RALEIGH, N.C. (WNCN) – One of the first things President-elect Joe Biden wants to do as part of his coronavirus relief plan is to ban evictions through September. If it doesn’t happen soon, Crystal Carter could be days away from being homeless.

Her priority is keeping her 15-month-old twins Jasmine and Lily comfortable. They both have special needs.

Carter is on a fixed income and the children’s father took a paycut because of the pandemic.
“I’m thinking I’m a failure as a mom,” said Carter.

The family owes just over $2,000 in back rent and is preparing for possible eviction.

“The lady I deal with, she’s very nice but at the end of the day, it’s a business and there’s not much they can do,” said Carter.

She says rental assistance programs have fallen through. Some have told her they are out of funds while others require her to cover a larger portion of the rent than she can afford.

Carter has now turned to an online fundraiser to keep a roof over her children’s head by covering the rent she’d behind on.

“I’ve always have found a way myself but I also realize when I’m losing the battle. At the end of the day, it’s not about me and pride. I have to suck it up because it’s about two little ones who can’t fend for themselves,” Carter said.

Carter is asking for help via GoFundMe, Paypal, or Cashapp($TwinMommy86). Carter said people can donate directly to her rental company, Bissette Reality in Wilson, if they felt more comfortable doing that. She’s hoping for any kind of help to keep her head above water.

Supervising attorney at the Duke Civil Justice Clinic Jesse McCoy said there is a legal process to follow so that buys families like Carter’s some time.

“There are landlords who take advantage of people not understanding that this is a process and who will change locks, who will put people’s stuff out and their acting in a manner that is illegal,” said McCoy.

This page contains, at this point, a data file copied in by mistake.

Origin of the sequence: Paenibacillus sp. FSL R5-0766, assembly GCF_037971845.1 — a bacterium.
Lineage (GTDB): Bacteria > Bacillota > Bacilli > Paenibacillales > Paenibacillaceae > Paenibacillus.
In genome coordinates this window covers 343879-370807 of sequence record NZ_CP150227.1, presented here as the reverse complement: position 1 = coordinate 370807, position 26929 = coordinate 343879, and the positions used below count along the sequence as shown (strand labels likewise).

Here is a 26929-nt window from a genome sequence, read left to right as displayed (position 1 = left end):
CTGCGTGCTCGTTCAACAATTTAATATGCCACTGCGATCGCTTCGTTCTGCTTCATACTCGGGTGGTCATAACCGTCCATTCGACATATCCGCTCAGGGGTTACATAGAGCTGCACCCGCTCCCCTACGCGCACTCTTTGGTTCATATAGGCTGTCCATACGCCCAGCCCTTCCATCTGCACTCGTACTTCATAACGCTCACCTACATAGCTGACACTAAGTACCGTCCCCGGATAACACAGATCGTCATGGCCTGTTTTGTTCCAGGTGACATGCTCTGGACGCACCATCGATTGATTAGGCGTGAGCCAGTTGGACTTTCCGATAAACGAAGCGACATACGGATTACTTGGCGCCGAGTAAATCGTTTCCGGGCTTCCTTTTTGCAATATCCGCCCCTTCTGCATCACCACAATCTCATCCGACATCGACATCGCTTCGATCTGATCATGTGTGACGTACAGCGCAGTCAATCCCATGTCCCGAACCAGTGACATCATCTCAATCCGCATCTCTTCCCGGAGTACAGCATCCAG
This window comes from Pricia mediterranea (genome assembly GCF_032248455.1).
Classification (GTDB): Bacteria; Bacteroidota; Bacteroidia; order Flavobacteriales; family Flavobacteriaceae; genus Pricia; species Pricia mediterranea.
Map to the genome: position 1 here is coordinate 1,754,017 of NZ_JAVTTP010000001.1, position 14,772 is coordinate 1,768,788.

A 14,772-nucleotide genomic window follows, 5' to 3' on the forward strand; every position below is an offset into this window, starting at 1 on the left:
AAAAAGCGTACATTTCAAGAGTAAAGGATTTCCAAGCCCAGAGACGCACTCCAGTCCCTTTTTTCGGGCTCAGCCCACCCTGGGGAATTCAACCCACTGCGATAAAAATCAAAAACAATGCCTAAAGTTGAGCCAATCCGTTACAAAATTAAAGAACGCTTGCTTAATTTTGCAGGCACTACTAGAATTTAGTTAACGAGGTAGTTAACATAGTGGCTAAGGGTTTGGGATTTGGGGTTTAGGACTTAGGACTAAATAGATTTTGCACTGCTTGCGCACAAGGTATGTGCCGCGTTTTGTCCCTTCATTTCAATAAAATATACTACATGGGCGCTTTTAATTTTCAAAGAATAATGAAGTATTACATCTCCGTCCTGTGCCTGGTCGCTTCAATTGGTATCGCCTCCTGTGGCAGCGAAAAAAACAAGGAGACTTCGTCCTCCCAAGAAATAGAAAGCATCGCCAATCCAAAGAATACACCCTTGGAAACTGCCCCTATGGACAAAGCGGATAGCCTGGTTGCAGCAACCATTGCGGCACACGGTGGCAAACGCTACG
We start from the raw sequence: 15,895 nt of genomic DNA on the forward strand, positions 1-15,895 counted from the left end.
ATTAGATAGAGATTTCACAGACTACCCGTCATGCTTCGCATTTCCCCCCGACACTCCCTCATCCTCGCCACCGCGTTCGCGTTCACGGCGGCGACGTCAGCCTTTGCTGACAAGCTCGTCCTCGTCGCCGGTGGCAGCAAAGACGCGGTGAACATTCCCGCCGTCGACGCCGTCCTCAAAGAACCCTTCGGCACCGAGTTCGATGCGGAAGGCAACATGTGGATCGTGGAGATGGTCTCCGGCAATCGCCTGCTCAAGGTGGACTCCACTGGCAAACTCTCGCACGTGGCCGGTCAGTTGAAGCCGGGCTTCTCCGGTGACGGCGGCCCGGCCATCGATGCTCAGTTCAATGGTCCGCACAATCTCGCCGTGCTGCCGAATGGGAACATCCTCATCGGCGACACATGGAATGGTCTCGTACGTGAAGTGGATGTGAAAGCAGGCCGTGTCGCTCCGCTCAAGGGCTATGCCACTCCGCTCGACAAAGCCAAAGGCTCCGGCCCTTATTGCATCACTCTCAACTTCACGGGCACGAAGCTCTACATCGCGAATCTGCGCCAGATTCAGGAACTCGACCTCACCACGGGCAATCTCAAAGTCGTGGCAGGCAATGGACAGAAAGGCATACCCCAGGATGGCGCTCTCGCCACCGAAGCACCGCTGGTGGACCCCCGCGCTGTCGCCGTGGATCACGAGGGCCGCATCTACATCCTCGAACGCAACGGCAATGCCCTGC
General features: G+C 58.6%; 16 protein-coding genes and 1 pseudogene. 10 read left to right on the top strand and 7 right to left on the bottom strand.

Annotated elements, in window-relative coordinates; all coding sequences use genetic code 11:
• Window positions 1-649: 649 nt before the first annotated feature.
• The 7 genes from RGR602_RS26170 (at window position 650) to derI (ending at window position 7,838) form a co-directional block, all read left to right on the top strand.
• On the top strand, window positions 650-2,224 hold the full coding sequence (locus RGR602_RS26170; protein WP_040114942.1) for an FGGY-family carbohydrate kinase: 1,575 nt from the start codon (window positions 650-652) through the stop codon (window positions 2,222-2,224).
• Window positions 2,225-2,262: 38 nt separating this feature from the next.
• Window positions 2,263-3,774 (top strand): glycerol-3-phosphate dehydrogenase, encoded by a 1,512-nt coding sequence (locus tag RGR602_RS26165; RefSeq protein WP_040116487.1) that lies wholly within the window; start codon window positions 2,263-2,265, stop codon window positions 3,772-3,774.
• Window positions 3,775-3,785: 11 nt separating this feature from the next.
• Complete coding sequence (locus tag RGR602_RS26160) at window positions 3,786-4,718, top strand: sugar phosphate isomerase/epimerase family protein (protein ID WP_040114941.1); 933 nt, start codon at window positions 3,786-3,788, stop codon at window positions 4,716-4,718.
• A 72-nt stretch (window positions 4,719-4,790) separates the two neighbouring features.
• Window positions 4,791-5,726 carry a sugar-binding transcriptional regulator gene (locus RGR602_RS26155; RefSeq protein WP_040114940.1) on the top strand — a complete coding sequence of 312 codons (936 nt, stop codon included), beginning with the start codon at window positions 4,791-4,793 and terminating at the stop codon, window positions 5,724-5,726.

He understands landlords are in a tough spot, too.

“They’re saying, I can get foreclosed on. I can get put on a financial bind,” McCoy explained.

McCoy said evictions could send people into shelters or into the homes of family and friends, potentially increasing COVID-19 spread. That’s what the moratorium was aimed at preventing. Filings could even overwhelm courtrooms if a large number of landlords begin the eviction process.

“We have to have some kind of comprehensive plan to keep people at least comfortable where they are,” McCoy said.

Unless the state or CDC extends the eviction moratorium again, families hold on to hope.

“I’m wanting stability for my children,” Carter said.

Eviction resources

Under the moratorium, the following points need to be true for your household:

  • You have used your best efforts to get all government housing and rental payments that are available;
  • You earned no more than $99,000 during 2020 (or not more than $198,000 if you are filing a joint tax return), OR you were not required to report any income in 2019 to the federal IRS, OR you received a CARES Act stimulus check;
  • You were unable to pay full rent due to substantial loss of household income, loss of hours at work, lay-off, or extraordinary out-of-pocket medical expenses;
  • You are using your best efforts to make timely partial payments as close to the full amount due, as much as your personal circumstances allow, taking into consideration your other nondiscretionary expenses; AND
  • If you are evicted, you would likely become homeless, need to move into a homeless shelter, or need to move into a residence shared with other people who live in close quarters because I have no other available housing options.

Click here for the next steps to take if you believe you qualify.

Click here for frequently asked questions about the process and eligibility

People seeking legal help with evictions are encouraged to call Legal Aid of North Carolina at 1-866-219-5262. You can also visit their website.

While the state and federal agencies have rental assistance programs, many individual counties have money set aside as well. Call 2-1-1 to get help finding resources in your community.

For the Wake County eviction protection program, click here.

For housing resources in Durham County, click here.